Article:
Monday, July 27, 2009

Why Generation X Has the Leaders We Need Now

Tammy Erickson published a great article in Harward Business Publishing, where she explains why she thinks that Generation X has the leaders we need now. The Generation X is a term used to refer to a generational cohort born in the 1960s and '70s.

"Future leaders in all spheres will have to contend with a world with finite limits, no easy answers, and the sobering realization that we are facing significant, seemingly intractable problems on multiple fronts. Perhaps the biggest change from the past: leaders will have to listen and respond to diverse points of view. There will be no dominant voice", she said.

She is convinced that Gen X'ers will be the leaders we need, below are her main reasons:

- Your accelerated contact with the real world, for many through a "latch-key" childhood, has made you resourceful and hardworking. You meet your commitments and take employability seriously.

- Your distrust of institutions grew as you witnessed the lay-offs of the '80s and has prompted you to value self-reliance. You have developed strong survival skills and the ability to handle whatever comes your way with resilience. X'ers instinctively maintain a well-nurtured portfolio of options and networks.

- A sense of alienation from your immediate surroundings as teens, coupled with rapidly expanding technology, has allowed you to look outward in ways no generation before could or did. You operate comfortably in a global and digital world. Many of you are avid adopters of the collaborative technology that promises to re-shape how we work and live.

- Your awareness of global issues was shaped in your youth, and you are richly multicultural. You bring a more unconscious acceptance of diversity than any preceding generation. Your formative years followed the civil rights advances of the 1960s. High divorce rates during your youth meant you are the first generation to grow up with women in independent authority roles. You welcome the contributions of diverse individuals.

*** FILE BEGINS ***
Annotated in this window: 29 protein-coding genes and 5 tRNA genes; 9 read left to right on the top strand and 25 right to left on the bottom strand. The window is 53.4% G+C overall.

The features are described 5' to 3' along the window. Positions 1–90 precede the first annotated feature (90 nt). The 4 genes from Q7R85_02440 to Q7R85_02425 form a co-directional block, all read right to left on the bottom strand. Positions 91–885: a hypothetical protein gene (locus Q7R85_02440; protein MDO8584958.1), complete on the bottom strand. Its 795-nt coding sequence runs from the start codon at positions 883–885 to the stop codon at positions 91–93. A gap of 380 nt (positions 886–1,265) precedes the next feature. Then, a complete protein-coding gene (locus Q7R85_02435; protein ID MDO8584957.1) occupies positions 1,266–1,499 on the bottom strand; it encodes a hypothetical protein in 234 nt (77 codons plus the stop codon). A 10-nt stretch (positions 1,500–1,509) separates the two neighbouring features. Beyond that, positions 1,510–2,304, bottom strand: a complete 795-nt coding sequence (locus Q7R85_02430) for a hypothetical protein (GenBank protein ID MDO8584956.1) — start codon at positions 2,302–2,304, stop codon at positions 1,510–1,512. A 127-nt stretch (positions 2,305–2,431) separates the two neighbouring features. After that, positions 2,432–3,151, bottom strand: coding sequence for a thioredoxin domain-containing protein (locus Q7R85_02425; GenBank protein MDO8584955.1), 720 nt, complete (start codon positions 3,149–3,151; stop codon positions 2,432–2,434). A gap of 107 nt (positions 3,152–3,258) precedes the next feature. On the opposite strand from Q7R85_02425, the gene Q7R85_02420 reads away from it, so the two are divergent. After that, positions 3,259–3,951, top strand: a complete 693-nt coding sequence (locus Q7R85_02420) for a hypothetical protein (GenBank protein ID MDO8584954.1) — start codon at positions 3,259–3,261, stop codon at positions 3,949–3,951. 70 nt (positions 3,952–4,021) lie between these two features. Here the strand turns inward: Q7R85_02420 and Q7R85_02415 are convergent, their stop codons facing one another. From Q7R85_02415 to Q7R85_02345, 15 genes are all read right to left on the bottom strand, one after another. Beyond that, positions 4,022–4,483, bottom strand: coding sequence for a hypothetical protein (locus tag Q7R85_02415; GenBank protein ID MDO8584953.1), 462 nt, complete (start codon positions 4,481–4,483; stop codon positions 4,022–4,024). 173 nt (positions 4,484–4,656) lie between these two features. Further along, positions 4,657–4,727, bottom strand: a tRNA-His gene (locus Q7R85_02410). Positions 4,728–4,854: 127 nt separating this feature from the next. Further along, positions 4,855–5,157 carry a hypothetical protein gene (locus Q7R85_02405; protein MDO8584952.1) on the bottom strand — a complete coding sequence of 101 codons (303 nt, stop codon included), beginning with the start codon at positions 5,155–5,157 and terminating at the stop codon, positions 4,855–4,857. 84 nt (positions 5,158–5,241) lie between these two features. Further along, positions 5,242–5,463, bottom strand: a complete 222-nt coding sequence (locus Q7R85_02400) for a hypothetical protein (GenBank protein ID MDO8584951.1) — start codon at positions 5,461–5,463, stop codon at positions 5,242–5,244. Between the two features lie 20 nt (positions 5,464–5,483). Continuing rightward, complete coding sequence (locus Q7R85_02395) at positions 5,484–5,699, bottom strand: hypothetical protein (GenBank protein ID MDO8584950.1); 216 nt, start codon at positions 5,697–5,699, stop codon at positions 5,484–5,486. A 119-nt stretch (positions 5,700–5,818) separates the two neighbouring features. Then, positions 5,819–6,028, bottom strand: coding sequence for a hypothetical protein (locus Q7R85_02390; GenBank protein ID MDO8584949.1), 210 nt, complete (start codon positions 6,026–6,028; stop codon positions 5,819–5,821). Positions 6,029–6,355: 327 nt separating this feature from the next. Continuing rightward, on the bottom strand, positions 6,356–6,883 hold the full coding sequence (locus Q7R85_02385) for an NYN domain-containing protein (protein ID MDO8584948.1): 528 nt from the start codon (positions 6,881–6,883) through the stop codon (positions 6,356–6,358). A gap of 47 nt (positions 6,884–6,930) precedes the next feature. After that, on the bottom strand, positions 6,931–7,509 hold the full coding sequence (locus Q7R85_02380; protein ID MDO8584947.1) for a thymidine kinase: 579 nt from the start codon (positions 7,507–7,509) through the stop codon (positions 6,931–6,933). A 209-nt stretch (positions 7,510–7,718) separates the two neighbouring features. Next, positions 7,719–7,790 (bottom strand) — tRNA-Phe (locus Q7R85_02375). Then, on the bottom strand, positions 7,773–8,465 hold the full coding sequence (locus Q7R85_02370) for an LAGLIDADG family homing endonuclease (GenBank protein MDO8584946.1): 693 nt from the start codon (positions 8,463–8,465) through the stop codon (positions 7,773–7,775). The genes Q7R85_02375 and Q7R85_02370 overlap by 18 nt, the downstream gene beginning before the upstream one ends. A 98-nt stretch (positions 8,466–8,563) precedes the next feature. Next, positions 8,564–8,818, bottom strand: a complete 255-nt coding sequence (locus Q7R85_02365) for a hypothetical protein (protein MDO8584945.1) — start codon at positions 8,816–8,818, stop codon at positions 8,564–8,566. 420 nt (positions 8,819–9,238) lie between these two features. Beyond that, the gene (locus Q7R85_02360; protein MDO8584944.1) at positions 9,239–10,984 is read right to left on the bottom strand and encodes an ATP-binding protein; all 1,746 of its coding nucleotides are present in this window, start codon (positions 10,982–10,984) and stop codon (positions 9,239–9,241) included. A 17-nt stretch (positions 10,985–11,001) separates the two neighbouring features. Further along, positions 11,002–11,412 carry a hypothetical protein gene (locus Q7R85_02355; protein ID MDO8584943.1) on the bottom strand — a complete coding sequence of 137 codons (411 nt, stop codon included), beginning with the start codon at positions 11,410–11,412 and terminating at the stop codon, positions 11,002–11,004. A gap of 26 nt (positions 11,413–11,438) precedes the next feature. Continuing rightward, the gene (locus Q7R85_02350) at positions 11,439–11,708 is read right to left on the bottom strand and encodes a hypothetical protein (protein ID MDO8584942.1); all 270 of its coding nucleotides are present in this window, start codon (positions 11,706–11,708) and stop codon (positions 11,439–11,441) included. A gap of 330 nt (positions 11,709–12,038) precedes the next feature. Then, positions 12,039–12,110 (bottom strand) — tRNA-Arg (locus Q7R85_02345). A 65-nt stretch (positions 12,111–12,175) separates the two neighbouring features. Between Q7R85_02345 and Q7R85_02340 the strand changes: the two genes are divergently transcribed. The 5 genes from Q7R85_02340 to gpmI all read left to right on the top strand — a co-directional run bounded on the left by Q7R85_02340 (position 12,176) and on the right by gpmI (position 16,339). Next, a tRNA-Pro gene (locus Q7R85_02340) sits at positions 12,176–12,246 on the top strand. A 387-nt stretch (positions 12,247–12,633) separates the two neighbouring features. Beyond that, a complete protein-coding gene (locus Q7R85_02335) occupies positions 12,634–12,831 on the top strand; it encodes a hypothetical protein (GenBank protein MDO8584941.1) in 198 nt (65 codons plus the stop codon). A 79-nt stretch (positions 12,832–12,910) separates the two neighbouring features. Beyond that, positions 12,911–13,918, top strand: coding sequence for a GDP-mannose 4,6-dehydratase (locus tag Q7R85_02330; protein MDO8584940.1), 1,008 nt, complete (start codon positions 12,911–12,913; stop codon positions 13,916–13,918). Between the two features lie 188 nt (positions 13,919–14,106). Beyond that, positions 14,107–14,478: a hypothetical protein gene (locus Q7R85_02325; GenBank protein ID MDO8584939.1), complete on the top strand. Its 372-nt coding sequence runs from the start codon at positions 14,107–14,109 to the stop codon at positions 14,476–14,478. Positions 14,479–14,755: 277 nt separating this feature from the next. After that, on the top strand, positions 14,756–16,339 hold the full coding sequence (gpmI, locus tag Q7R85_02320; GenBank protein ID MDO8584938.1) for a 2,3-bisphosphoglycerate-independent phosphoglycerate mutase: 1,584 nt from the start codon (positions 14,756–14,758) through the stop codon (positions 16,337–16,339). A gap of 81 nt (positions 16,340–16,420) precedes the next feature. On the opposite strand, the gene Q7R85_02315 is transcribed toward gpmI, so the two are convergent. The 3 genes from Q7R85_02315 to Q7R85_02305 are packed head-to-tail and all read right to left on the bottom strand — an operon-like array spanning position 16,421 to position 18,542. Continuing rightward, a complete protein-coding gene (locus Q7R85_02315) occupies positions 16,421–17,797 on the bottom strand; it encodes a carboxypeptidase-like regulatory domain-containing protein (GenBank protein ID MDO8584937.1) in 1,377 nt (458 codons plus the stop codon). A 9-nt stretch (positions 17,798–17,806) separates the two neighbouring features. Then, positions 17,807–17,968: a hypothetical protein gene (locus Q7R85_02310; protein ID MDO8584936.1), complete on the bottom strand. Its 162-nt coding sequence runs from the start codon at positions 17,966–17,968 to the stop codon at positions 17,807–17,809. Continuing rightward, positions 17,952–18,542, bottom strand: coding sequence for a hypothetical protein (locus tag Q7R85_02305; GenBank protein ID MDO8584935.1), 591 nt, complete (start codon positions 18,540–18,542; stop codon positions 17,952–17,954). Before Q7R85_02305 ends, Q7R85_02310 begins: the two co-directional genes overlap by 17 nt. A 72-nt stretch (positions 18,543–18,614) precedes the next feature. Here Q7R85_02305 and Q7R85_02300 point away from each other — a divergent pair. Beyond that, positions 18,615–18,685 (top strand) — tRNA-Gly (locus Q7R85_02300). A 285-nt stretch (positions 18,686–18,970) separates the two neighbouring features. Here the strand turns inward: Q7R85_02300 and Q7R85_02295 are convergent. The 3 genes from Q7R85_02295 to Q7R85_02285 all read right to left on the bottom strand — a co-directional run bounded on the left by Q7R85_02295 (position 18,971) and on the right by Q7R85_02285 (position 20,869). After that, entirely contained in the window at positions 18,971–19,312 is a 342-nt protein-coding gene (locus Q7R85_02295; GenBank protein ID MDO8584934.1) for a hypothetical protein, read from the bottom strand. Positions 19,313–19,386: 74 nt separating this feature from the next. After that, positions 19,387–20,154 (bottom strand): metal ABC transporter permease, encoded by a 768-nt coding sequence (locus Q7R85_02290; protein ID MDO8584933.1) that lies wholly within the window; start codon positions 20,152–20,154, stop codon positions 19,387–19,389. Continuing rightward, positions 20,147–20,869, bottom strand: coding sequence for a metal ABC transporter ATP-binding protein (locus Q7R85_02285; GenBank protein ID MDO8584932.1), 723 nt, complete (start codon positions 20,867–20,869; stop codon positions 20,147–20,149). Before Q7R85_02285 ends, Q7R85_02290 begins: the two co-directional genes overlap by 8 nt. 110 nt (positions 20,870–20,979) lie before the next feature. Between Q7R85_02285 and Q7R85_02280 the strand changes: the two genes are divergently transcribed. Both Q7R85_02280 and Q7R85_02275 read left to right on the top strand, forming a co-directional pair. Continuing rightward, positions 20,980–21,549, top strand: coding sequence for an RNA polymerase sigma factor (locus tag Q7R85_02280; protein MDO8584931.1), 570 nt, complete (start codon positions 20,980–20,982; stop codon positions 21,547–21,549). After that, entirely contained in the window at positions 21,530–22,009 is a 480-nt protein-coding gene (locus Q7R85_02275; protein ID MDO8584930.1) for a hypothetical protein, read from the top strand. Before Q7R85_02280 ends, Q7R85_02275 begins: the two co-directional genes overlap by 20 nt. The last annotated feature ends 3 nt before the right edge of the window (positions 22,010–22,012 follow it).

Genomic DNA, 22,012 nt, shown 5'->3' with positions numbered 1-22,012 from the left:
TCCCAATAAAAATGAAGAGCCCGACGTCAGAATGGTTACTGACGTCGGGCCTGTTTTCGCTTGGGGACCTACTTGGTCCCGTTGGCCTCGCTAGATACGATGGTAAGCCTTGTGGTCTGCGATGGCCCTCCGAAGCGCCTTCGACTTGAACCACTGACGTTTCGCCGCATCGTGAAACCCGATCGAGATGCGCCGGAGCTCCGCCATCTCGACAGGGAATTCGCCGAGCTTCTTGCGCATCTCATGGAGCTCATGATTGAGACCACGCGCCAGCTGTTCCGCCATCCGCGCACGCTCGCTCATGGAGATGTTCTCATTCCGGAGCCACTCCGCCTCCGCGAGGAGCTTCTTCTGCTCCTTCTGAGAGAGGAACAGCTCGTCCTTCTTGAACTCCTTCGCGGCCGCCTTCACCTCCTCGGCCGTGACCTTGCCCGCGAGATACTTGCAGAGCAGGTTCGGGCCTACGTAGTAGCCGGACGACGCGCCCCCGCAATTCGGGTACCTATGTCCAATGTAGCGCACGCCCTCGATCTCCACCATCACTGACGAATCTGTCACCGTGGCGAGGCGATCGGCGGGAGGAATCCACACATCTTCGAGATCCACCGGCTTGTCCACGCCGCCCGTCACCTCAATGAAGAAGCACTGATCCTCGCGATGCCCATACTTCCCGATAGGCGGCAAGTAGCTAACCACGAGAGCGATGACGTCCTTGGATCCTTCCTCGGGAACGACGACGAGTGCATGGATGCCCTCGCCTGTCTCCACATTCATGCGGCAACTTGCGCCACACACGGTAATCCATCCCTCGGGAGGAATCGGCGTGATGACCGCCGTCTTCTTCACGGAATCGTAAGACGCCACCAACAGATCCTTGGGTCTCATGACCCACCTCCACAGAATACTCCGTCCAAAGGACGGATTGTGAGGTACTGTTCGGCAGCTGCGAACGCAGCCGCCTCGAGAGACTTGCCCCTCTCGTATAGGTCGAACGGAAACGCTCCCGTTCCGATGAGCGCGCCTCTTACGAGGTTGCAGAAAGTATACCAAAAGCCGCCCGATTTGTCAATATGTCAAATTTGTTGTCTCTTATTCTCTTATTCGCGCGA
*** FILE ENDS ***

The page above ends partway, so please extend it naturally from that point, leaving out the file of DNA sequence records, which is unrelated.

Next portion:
- Your preference for "alternative" and early experience in making your own way left you inclined to innovate. You tend to look for a different way forward. Your strongest arena of financial success as a generation has been your entrepreneurial achievements.

- Your skepticism and ability to isolate practical truths have resulted in rich humor and incisive perspective. You help us all redefine issues and question reality.

- Your childhood made you fiercely dedicated to being good parents, prompting you to raise important questions about the way we all balance work with commitments beyond the corporation.

- Your pragmatism has given you practical and value-oriented sensibilities that, I believe, will help you serve as effective stewards of both today's organizations and tomorrow's world.

Tammy Erickson is a respected expert on collaboration and innovation, and her work is based on extensive research on the changing workforce and employee values, and on how successful organizations innovate through collaboration. She also published a book about this issue, called What's Next, Gen X?: Keeping Up, Moving Ahead, and Getting the Career You Want. The book is in Amazon's pre-order. Based in her article, I think this is a good book.

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